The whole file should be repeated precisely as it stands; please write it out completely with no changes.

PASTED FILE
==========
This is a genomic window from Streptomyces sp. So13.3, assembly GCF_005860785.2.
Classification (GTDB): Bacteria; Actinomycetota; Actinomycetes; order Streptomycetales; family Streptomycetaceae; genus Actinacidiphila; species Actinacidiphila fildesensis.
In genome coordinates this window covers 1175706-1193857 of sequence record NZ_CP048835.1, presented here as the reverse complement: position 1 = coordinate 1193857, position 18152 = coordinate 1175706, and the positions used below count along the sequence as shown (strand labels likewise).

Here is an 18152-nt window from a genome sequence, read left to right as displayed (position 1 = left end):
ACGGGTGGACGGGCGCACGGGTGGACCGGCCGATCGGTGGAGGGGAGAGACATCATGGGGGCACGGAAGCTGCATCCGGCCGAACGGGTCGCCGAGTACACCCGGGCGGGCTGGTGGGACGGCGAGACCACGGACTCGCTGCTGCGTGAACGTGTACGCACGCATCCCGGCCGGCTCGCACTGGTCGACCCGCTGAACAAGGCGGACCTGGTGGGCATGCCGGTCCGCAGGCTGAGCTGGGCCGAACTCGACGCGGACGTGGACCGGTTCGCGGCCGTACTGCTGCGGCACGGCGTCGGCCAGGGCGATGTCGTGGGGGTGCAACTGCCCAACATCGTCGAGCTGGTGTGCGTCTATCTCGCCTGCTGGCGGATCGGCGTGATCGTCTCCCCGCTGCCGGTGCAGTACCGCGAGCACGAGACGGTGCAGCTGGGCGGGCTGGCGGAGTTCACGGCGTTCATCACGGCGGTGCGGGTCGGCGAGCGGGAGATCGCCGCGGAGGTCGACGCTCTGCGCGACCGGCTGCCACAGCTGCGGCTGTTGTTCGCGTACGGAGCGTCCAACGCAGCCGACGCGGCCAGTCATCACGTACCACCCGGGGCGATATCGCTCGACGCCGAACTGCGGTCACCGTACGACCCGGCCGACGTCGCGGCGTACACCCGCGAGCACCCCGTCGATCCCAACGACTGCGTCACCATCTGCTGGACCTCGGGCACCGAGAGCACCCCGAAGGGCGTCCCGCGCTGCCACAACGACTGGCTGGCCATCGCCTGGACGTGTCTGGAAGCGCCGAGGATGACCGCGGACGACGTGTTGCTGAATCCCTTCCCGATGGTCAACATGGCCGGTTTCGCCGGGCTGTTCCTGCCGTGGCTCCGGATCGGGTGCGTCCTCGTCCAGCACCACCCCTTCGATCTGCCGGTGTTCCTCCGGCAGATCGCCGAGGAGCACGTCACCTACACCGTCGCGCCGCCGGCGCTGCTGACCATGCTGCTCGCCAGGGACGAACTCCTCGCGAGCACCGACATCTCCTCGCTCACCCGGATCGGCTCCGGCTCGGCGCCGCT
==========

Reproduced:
This is a genomic window from Streptomyces sp. So13.3, assembly GCF_005860785.2.
Classification (GTDB): Bacteria; Actinomycetota; Actinomycetes; order Streptomycetales; family Streptomycetaceae; genus Actinacidiphila; species Actinacidiphila fildesensis.
In genome coordinates this window covers 1175706-1193857 of sequence record NZ_CP048835.1, presented here as the reverse complement: position 1 = coordinate 1193857, position 18152 = coordinate 1175706, and the positions used below count along the sequence as shown (strand labels likewise).

Here is an 18152-nt window from a genome sequence, read left to right as displayed (position 1 = left end):
ACGGGTGGACGGGCGCACGGGTGGACCGGCCGATCGGTGGAGGGGAGAGACATCATGGGGGCACGGAAGCTGCATCCGGCCGAACGGGTCGCCGAGTACACCCGGGCGGGCTGGTGGGACGGCGAGACCACGGACTCGCTGCTGCGTGAACGTGTACGCACGCATCCCGGCCGGCTCGCACTGGTCGACCCGCTGAACAAGGCGGACCTGGTGGGCATGCCGGTCCGCAGGCTGAGCTGGGCCGAACTCGACGCGGACGTGGACCGGTTCGCGGCCGTACTGCTGCGGCACGGCGTCGGCCAGGGCGATGTCGTGGGGGTGCAACTGCCCAACATCGTCGAGCTGGTGTGCGTCTATCTCGCCTGCTGGCGGATCGGCGTGATCGTCTCCCCGCTGCCGGTGCAGTACCGCGAGCACGAGACGGTGCAGCTGGGCGGGCTGGCGGAGTTCACGGCGTTCATCACGGCGGTGCGGGTCGGCGAGCGGGAGATCGCCGCGGAGGTCGACGCTCTGCGCGACCGGCTGCCACAGCTGCGGCTGTTGTTCGCGTACGGAGCGTCCAACGCAGCCGACGCGGCCAGTCATCACGTACCACCCGGGGCGATATCGCTCGACGCCGAACTGCGGTCACCGTACGACCCGGCCGACGTCGCGGCGTACACCCGCGAGCACCCCGTCGATCCCAACGACTGCGTCACCATCTGCTGGACCTCGGGCACCGAGAGCACCCCGAAGGGCGTCCCGCGCTGCCACAACGACTGGCTGGCCATCGCCTGGACGTGTCTGGAAGCGCCGAGGATGACCGCGGACGACGTGTTGCTGAATCCCTTCCCGATGGTCAACATGGCCGGTTTCGCCGGGCTGTTCCTGCCGTGGCTCCGGATCGGGTGCGTCCTCGTCCAGCACCACCCCTTCGATCTGCCGGTGTTCCTCCGGCAGATCGCCGAGGAGCACGTCACCTACACCGTCGCGCCGCCGGCGCTGCTGACCATGCTGCTCGCCAGGGACGAACTCCTCGCGAGCACCGACATCTCCTCGCTCACCCGGATCGGCTCCGGCTCGGCGCCGCT